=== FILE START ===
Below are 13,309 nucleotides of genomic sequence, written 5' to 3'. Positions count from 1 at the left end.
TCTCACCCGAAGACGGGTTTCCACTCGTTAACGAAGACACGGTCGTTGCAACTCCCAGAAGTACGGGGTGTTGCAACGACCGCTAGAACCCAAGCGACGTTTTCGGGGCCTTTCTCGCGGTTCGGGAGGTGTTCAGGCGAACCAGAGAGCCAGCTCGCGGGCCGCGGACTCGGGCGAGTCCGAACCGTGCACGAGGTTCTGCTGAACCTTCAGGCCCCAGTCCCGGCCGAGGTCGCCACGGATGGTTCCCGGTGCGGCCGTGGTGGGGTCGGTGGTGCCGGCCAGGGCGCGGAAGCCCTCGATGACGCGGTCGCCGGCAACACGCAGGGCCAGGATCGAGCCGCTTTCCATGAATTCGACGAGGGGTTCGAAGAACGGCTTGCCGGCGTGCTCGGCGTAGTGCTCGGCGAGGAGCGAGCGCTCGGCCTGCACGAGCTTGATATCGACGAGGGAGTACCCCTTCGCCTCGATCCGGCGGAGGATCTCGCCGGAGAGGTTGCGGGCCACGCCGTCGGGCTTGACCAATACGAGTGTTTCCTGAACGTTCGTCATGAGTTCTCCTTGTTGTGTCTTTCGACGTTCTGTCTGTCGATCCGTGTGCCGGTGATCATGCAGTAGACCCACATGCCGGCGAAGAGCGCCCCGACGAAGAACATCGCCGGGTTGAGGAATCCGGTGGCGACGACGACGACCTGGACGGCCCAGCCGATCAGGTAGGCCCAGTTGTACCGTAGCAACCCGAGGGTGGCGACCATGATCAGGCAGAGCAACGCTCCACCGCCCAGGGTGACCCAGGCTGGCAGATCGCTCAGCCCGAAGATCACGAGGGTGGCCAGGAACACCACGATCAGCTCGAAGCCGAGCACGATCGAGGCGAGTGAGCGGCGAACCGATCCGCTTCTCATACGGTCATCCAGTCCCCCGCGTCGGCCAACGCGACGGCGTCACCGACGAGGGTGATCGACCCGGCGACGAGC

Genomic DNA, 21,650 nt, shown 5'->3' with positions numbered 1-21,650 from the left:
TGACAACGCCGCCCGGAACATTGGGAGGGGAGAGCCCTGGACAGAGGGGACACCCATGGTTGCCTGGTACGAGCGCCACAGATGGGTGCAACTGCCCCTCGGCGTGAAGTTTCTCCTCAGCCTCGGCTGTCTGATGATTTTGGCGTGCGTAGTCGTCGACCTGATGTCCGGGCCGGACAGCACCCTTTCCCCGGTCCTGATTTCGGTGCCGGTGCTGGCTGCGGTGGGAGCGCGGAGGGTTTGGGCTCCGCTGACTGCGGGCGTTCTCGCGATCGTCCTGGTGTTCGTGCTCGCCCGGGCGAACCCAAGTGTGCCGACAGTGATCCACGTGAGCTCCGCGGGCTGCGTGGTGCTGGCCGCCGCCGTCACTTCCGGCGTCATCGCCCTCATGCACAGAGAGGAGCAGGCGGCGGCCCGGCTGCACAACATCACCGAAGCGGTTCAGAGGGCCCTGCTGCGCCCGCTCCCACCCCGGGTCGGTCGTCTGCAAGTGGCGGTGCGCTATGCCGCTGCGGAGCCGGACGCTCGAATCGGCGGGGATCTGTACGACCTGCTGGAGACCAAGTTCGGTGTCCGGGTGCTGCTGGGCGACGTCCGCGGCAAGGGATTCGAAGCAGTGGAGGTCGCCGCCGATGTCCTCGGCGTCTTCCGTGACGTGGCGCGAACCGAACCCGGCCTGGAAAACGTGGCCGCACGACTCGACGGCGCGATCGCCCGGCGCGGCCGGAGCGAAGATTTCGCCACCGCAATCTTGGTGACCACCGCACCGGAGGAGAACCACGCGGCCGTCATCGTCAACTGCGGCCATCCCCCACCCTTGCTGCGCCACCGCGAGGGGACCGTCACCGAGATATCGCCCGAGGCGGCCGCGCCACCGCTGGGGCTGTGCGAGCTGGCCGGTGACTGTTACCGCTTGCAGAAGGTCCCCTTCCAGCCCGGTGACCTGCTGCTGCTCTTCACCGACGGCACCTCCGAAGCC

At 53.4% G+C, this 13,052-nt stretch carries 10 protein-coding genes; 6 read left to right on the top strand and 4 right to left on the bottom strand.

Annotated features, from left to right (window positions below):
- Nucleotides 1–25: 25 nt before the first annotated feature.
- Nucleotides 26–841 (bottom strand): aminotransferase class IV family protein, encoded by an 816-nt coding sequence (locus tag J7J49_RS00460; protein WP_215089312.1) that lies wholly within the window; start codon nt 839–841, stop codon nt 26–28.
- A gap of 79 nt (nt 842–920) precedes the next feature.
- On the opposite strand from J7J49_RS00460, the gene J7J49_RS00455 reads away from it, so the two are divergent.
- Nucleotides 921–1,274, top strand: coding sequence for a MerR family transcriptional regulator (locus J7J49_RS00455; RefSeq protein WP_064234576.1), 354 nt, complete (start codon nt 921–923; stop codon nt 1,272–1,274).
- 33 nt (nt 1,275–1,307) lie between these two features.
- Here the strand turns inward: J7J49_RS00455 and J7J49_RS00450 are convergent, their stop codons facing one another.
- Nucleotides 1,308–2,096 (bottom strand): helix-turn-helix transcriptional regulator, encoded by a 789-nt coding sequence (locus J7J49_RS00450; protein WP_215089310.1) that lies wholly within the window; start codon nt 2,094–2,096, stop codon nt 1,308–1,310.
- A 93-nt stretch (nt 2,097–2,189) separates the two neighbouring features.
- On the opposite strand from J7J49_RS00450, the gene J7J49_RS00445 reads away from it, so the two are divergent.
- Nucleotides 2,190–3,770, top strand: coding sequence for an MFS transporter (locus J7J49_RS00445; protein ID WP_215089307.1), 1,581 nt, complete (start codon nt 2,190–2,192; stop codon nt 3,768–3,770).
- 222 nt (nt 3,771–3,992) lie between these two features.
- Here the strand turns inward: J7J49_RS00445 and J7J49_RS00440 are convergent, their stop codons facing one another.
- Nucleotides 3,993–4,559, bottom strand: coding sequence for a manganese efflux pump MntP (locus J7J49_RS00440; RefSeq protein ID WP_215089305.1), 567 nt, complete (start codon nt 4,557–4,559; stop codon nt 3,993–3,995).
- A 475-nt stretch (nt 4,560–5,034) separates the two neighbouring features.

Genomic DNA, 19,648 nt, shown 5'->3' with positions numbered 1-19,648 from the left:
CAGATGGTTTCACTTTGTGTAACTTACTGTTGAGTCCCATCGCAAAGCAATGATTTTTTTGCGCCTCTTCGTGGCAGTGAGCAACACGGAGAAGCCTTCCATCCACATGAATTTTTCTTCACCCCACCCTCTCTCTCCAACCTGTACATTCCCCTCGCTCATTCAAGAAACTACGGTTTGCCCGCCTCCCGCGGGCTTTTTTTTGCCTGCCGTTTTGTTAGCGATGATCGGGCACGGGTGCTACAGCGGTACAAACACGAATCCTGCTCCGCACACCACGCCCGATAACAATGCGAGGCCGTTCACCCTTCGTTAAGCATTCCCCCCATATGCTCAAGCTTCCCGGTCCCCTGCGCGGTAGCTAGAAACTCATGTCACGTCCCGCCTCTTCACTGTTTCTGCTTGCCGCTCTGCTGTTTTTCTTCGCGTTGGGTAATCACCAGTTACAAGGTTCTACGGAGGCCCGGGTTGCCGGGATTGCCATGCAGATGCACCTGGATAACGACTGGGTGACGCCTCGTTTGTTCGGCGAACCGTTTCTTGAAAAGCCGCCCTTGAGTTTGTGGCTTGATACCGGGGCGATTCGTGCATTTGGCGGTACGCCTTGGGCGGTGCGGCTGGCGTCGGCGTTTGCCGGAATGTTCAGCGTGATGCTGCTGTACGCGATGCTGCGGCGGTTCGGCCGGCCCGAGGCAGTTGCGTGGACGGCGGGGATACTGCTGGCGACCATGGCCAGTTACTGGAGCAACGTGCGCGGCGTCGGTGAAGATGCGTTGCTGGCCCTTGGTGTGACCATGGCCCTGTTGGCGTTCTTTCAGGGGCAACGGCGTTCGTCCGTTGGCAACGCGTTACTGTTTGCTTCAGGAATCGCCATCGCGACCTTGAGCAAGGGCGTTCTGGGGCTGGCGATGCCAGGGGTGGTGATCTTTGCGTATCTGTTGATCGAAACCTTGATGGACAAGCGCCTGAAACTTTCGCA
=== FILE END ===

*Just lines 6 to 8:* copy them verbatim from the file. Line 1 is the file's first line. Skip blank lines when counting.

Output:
Annotated features, from left to right (window positions below):
- Nucleotides 1–25: 25 nt before the first annotated feature.
- Nucleotides 26–841 (bottom strand): aminotransferase class IV family protein, encoded by an 816-nt coding sequence (locus tag J7J49_RS00460; protein WP_215089312.1) that lies wholly within the window; start codon nt 839–841, stop codon nt 26–28.